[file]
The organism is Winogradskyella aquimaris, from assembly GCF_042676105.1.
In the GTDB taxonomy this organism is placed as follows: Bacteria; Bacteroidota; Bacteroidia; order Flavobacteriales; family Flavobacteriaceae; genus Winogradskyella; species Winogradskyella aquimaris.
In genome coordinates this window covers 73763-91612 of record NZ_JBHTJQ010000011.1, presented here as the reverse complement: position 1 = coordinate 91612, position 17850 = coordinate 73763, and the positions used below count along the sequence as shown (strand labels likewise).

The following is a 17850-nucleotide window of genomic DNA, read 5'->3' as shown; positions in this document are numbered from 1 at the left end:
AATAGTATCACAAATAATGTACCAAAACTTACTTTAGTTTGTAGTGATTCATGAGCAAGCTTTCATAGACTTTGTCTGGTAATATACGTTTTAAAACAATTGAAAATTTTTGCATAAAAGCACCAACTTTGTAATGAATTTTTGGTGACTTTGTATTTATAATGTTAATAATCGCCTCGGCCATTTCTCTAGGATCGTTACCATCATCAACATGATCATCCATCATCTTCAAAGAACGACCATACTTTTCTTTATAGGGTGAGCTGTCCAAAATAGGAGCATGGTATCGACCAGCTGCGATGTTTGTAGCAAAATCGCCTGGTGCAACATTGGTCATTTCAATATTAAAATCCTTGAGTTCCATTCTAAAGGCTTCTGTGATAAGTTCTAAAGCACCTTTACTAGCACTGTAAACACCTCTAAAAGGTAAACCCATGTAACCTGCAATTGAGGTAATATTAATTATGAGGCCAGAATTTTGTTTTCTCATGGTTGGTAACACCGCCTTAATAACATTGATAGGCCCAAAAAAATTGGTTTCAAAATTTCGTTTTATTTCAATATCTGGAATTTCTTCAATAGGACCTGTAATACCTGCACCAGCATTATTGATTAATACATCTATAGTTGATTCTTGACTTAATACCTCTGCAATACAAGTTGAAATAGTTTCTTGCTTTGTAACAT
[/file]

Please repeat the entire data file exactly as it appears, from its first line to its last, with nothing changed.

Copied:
The organism is Winogradskyella aquimaris, from assembly GCF_042676105.1.
In the GTDB taxonomy this organism is placed as follows: Bacteria; Bacteroidota; Bacteroidia; order Flavobacteriales; family Flavobacteriaceae; genus Winogradskyella; species Winogradskyella aquimaris.
In genome coordinates this window covers 73763-91612 of record NZ_JBHTJQ010000011.1, presented here as the reverse complement: position 1 = coordinate 91612, position 17850 = coordinate 73763, and the positions used below count along the sequence as shown (strand labels likewise).

The following is a 17850-nucleotide window of genomic DNA, read 5'->3' as shown; positions in this document are numbered from 1 at the left end:
AATAGTATCACAAATAATGTACCAAAACTTACTTTAGTTTGTAGTGATTCATGAGCAAGCTTTCATAGACTTTGTCTGGTAATATACGTTTTAAAACAATTGAAAATTTTTGCATAAAAGCACCAACTTTGTAATGAATTTTTGGTGACTTTGTATTTATAATGTTAATAATCGCCTCGGCCATTTCTCTAGGATCGTTACCATCATCAACATGATCATCCATCATCTTCAAAGAACGACCATACTTTTCTTTATAGGGTGAGCTGTCCAAAATAGGAGCATGGTATCGACCAGCTGCGATGTTTGTAGCAAAATCGCCTGGTGCAACATTGGTCATTTCAATATTAAAATCCTTGAGTTCCATTCTAAAGGCTTCTGTGATAAGTTCTAAAGCACCTTTACTAGCACTGTAAACACCTCTAAAAGGTAAACCCATGTAACCTGCAATTGAGGTAATATTAATTATGAGGCCAGAATTTTGTTTTCTCATGGTTGGTAACACCGCCTTAATAACATTGATAGGCCCAAAAAAATTGGTTTCAAAATTTCGTTTTATTTCAATATCTGGAATTTCTTCAATAGGACCTGTAATACCTGCACCAGCATTATTGATTAATACATCTATAGTTGATTCTTGACTTAATACCTCTGCAATACAAGTTGAAATAGTTTCTTGCTTTGTAACAT